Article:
Single Person’s Movie: Erin Brockovich

erinbrockovitch Single Persons Movie: Erin BrockovichIt’s 2 a.m. and you awake with a jerk, alone in your fully lit apartment and still on the couch. On TV, the credits of some movie you’ve already seen a billion times are scrolling by. It feels like rock bottom. And we know, because we’re just like you: single.

Need a movie to keep you company until you literally can’t keep your eyes open? Join us tonight when we pass out to Erin Brockovich [starting @ 11:40 p.m. on Encore]

Why we’ll try to stay up and watch it: For an actress being touted as on the comeback trail, Julia Roberts works pretty steadily. Duplicity, opening tomorrow, is her 10th live action film since 2000, and with two more in development (adaptations of the best-selling books Eat, Prey, Love and The Friday Night Knitting Club) there won’t be much moss gathering on America’s Sweetheart in the coming years, despite what you might think. We guess since the Tony Gilroy–helmed caper is her first lead role since Mona Lisa Smile in 2003, people are acting like the original Pretty Woman went into a Debra Winger–like seclusion. To us, though, it just looks like her choices have matured. And we guess that all started with Erin Brockovich.

Perhaps in the hands of a lesser director, the film would have been pat and tired—yet another small town–versus–evil corporation legal drama in the vein of Silkwood. But Steven Soderbergh never lets that happen. He keeps the tone perfectly balanced between funny and sad, and the film manages to be affecting without ever becoming mawkish. (Unless you’re made of stone, there’s a good chance CSI’s Marg Helgenberger—in a small role as a cancer-stricken mother—will turn on your waterworks.) Mr. Soderbergh won an Oscar in 2000 for Traffic, but for our money, his dually nominated direction on Erin Brockovich is even better.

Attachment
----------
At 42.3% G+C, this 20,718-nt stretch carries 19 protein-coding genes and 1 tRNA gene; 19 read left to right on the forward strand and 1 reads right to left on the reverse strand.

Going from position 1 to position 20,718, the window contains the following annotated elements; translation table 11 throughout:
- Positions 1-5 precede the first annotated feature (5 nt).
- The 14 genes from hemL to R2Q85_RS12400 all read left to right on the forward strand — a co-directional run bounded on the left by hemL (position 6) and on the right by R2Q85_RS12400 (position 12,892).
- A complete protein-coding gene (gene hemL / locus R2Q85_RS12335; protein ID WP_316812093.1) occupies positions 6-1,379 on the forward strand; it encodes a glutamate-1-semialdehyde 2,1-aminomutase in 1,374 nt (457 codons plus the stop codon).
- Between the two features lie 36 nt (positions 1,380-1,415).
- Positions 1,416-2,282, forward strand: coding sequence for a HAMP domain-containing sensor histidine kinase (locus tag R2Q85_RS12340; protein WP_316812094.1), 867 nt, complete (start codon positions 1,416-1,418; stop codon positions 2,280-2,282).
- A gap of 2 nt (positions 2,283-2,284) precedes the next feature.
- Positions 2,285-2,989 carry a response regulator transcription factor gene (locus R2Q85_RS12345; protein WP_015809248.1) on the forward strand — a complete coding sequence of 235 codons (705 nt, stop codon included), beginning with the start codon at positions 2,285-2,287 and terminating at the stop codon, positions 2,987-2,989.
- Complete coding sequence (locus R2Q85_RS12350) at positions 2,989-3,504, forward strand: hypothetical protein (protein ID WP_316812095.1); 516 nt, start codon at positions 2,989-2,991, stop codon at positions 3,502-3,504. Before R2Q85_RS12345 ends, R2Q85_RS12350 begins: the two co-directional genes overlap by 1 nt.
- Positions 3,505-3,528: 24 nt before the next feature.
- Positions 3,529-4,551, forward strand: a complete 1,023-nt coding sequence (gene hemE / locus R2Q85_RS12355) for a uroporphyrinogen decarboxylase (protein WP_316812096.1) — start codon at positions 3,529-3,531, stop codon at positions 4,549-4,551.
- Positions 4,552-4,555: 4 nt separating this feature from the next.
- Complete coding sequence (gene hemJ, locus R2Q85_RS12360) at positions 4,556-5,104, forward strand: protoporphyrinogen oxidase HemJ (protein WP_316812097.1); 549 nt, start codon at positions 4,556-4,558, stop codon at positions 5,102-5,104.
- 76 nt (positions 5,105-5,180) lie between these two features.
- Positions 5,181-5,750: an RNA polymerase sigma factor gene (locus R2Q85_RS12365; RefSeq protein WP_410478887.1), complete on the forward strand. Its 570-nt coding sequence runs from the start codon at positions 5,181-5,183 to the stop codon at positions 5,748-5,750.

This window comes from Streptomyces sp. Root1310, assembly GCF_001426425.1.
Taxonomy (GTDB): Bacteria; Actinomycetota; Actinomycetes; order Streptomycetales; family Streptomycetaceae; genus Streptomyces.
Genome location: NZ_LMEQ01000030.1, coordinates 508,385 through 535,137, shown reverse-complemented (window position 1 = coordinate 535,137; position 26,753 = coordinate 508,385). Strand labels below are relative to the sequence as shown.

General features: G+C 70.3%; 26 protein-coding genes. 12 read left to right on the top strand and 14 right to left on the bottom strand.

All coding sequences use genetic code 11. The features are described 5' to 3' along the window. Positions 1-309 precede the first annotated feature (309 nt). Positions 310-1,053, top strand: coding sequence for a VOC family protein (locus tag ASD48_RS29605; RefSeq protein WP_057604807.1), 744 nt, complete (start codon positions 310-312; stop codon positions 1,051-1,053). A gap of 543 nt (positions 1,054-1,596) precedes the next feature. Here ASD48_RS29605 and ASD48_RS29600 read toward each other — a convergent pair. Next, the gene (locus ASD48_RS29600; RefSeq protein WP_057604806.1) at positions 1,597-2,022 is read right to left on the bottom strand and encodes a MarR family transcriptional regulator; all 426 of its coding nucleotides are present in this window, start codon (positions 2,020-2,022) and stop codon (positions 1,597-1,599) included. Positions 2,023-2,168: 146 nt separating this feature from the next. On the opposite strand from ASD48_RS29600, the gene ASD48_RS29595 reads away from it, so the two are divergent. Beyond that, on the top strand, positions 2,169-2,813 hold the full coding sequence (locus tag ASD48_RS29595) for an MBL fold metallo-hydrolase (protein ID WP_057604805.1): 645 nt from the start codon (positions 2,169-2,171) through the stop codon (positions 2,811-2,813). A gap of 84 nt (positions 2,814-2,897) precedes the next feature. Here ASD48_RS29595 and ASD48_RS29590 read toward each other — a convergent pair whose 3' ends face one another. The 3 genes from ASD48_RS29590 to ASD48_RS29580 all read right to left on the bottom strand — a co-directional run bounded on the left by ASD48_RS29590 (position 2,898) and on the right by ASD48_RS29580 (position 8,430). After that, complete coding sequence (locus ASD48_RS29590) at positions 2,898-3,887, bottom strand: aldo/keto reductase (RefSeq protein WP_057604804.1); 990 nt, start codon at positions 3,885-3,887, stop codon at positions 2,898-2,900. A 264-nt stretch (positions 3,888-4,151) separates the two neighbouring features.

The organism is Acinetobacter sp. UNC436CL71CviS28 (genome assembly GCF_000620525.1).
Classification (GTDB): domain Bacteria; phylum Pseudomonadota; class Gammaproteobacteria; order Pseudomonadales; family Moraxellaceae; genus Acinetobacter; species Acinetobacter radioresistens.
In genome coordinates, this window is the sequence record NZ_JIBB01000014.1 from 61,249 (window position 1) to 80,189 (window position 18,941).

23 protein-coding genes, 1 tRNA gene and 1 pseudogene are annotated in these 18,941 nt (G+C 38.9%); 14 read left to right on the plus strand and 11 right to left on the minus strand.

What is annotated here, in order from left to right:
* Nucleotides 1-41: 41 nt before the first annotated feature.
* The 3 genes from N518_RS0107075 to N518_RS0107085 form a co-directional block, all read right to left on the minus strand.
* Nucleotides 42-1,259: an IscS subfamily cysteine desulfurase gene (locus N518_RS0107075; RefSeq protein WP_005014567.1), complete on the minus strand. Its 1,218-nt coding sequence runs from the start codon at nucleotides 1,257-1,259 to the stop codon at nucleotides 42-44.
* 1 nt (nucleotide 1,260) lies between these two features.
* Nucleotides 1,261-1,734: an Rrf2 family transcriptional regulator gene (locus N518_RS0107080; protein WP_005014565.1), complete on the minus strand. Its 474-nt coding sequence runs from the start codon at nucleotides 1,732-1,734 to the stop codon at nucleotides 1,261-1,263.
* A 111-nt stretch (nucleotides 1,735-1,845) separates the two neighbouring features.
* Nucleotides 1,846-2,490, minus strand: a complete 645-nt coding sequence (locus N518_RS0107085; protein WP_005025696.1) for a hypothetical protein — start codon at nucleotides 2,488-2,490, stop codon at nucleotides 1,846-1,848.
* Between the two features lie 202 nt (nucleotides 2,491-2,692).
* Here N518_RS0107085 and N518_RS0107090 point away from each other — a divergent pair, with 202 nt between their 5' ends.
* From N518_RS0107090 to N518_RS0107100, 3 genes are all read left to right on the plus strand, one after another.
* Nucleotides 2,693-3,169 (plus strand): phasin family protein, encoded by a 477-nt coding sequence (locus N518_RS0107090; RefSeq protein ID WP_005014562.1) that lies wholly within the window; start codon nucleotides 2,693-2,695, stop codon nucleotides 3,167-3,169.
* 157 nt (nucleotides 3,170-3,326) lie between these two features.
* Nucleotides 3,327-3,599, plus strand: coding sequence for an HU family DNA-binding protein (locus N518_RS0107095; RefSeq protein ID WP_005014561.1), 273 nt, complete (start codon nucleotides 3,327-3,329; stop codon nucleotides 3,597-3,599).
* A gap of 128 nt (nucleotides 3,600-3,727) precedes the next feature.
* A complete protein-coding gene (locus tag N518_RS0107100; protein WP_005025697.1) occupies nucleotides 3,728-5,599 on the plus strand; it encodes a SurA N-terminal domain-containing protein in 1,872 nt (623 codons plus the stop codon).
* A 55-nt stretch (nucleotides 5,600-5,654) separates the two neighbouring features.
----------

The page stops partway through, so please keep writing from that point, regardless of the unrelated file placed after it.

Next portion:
Of course, Ms. Roberts did work with some great filmmakers prior to hooking up with Mr. Soderbergh. Unfortunately, she usually did so on their worst films—Steven Spielberg’s Hook and Robert Altman’s Prêt-à-Porter come to mind. Since Erin Brockovich however, Ms. Roberts has become something all actors and actresses strive for: she’s picky. And can you blame her? After getting what amounts to the role of a lifetime, it’s no wonder Ms. Roberts pulled back from being the biggest female star in the world. How can she top Erin Brockovich?

When we’ll probably fall asleep: It’s hard to imagine Aaron Eckhart playing a believable biker, complete with tattoos and ridiculous long hair, but that’s just what he does in Erin Brockovich. As Erin’s boyfriend, George, Mr. Eckhart turns what could be a stereotype into a loving and doting man for all seasons; that the screenplay eventually forces his character to act like a petulant jerk is one of the only missteps in the entire movie. Thankfully, before he shuffles off to serve the wills of the script gods, Mr. Eckhart gets to participate in the best moment of the film. So we’ll make it until 1:05 a.m., 85 minutes in, when while driving home in the middle of the night, Erin hears from a half-asleep George about her baby daughter’s first word. We’re pretty sure “ball” never sounded so touching.